Hey friends! Last week I had the opportunity to redo an adorable bench for a client. She bought it at an antique/furniture store 10-15 years ago, which I thought was especially cool because I thought the whole make a bench from a headboard thing was new, but I guess it's not!
This photo was taken after I patched the top with paintable wood putty -- the top had some major indents and such from wear over the years.
I love how the paint makes the piece brighter and the distressing/glazing makes all of the details pop! Special thanks to my friend Josh for styling and photographing this piece for me (links to his site are at the top of this post).
What do you think!?
PS - I am switching from Blogger to Squarespace within the next month or so. Please make sure you follow along through email to stay up to date with the latest posts!
Hey, friends! Last week I finally got to try Miss Mustard Seed's Milk Paint! For a Christmas gift last year, my Mom bought me two colors -- French Enamel and Tricycle. (To see all of her beautiful milk paint colors click here.) I was anxious to try it because you have to mix the paint yourself and it chips all on it's own (which can be frightening if you're OCD like me). After seeing makeover after makeover of beautiful pieces, though, I was brave enough to try it!
While the mixing was intimidating, it actually wasn't bad at all -- especially after watching Miss Mustard Seed's video on how to mix milk paint (below).
I moved the furniture around in my living room and kicked out my dated TV stand. It was the perfect piece to experiment on! Unfortunately, I forgot to take a before picture, so you get the worst before picture in the world:
It was an average TV stand - laminate, two doors with glass inserts, etc. The laminate came off in one corner so I patched it with putty, but other than that, I did very minimal prep work on this piece -- I sanded it very lightly with 150 grit sand paper and removed the glass from the doors. After mixing the paint (I mixed about a cup of the dry powder with water until I got it to the right consistency), I got to work!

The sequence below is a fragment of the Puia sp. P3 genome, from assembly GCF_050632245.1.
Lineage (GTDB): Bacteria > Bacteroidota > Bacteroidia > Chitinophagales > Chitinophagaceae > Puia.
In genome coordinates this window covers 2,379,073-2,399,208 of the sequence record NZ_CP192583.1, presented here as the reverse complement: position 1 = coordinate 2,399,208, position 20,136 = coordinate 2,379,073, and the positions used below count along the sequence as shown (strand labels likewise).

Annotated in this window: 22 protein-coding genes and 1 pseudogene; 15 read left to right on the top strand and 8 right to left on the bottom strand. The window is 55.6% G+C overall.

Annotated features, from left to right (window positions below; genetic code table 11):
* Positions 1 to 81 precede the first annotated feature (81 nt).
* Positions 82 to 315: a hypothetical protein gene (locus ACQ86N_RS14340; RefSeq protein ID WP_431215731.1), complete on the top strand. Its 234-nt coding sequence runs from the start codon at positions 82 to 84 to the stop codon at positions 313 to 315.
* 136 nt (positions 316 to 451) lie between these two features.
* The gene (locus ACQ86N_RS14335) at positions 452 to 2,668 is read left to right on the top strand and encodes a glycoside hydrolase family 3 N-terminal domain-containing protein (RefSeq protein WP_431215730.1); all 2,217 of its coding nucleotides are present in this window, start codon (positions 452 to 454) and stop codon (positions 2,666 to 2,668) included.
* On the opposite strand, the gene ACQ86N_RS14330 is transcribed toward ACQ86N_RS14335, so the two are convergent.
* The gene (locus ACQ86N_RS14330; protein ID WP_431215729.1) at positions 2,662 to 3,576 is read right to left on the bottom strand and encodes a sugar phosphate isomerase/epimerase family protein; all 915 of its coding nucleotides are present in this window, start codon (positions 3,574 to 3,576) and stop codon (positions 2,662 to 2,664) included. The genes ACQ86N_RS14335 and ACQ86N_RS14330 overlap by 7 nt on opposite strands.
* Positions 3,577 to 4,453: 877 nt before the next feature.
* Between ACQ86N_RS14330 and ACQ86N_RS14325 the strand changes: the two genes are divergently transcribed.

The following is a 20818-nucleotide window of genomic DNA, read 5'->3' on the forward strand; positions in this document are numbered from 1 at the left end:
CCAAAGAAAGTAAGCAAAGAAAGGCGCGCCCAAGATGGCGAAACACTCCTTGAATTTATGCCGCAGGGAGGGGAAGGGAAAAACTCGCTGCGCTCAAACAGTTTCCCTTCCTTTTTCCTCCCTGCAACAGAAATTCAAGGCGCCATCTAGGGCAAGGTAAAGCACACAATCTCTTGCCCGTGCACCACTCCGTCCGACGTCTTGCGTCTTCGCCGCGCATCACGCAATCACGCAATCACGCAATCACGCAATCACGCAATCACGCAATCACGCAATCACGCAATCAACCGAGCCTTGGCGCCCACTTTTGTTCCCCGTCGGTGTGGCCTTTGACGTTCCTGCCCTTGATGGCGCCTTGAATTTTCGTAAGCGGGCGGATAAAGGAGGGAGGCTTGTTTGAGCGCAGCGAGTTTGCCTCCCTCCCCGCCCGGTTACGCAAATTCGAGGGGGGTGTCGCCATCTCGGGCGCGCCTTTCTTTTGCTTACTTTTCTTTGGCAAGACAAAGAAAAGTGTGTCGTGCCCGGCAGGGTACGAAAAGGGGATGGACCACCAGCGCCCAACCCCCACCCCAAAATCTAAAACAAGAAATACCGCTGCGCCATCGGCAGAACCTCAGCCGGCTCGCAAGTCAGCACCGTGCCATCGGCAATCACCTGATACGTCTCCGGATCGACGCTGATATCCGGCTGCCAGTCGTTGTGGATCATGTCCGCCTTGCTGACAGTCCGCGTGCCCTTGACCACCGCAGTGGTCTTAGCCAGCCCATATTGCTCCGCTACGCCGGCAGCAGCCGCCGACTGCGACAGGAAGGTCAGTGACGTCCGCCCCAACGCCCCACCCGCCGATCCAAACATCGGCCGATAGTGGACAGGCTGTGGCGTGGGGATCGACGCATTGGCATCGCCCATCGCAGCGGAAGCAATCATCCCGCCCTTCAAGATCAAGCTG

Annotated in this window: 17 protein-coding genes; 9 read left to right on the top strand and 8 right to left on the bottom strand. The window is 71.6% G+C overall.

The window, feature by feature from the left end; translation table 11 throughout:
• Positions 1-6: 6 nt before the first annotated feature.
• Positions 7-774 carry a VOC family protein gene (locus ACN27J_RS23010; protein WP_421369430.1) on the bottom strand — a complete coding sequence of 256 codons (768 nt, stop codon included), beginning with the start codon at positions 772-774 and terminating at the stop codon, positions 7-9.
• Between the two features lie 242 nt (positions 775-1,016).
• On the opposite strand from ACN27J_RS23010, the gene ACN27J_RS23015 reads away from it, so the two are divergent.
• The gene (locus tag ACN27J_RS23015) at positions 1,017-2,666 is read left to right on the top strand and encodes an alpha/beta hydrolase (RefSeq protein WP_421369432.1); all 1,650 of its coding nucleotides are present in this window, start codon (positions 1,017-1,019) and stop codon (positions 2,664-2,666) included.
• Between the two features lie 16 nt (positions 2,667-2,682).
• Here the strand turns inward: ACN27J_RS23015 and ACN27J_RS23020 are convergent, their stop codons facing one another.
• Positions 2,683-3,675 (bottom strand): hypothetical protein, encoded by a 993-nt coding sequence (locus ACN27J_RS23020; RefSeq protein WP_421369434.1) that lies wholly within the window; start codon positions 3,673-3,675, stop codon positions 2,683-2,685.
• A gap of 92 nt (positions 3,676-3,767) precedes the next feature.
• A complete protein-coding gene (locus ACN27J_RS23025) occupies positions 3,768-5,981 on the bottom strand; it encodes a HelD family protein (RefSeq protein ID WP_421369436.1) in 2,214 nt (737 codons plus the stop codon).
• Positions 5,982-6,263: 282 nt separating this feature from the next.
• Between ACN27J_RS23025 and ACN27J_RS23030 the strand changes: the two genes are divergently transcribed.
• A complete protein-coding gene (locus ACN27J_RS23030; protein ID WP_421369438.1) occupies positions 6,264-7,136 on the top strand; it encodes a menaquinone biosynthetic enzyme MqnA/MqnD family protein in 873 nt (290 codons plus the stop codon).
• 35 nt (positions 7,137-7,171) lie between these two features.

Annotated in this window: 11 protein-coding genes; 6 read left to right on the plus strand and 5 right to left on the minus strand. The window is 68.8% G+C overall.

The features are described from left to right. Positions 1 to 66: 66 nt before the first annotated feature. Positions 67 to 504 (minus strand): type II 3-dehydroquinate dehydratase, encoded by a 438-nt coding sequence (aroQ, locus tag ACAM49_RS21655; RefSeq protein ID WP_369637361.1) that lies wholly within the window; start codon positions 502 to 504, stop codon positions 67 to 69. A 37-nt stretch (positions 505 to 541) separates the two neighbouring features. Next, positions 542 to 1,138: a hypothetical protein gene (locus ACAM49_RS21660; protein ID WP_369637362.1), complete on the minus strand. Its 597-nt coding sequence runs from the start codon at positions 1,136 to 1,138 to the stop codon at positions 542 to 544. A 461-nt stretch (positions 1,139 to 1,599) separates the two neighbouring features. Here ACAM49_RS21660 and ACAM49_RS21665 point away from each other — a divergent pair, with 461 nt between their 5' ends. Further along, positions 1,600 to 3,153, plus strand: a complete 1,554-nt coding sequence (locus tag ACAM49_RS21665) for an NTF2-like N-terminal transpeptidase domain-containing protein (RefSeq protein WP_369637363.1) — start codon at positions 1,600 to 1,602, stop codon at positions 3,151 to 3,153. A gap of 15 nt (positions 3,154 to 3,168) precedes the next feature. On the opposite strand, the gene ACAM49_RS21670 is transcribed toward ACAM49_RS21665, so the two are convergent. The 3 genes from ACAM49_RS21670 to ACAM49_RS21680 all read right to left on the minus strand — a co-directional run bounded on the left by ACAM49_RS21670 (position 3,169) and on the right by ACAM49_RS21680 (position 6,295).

I did two coats and was completely surprised -- I had very little chipping! I actually wanted this piece to chip (which is why I didn't add the bonding agent) so I was a little bummed, but I just sanded the edges and a few random areas to get the shabby look I wanted.
(Side note: the only problem I had during the painting process is that the paint turned purple in the areas where I used the putty to patch the laminate. I couldn't find any information on why it would react that way and I've used the putty before with other paints. Even still, I simply sealed it with spray Shellac, waited an hour, and painted over it again. That same area chipped in one spot and you can see the white putty (seen below) but other than that, it was totally fine!)
I'm not a fan of waxes, so I went with a Brown Sugar glaze from Paint Couture to deepen and tone down the color. I finished the piece with General Finishes new top coat "Flat Out Flat."It is quickly becoming my new favorite top coat! It has no shine, but still gives the piece protection from every day wear and tear.
Instead of putting the glass back in the doors, I cut two small pieces of chicken wire to the size of each door. The doors had a recessed area where the glass sat inside, so I tucked the chicken wire inside each edge:
And then I used a staple gun to staple it to the frame:
Here's the final look!
I love the color variation -- it gives it such depth and character!
What do you think? Have you ever tried Miss Mustard Seed's Milk Paint? If so, leave your project link below -- I'd love to see it!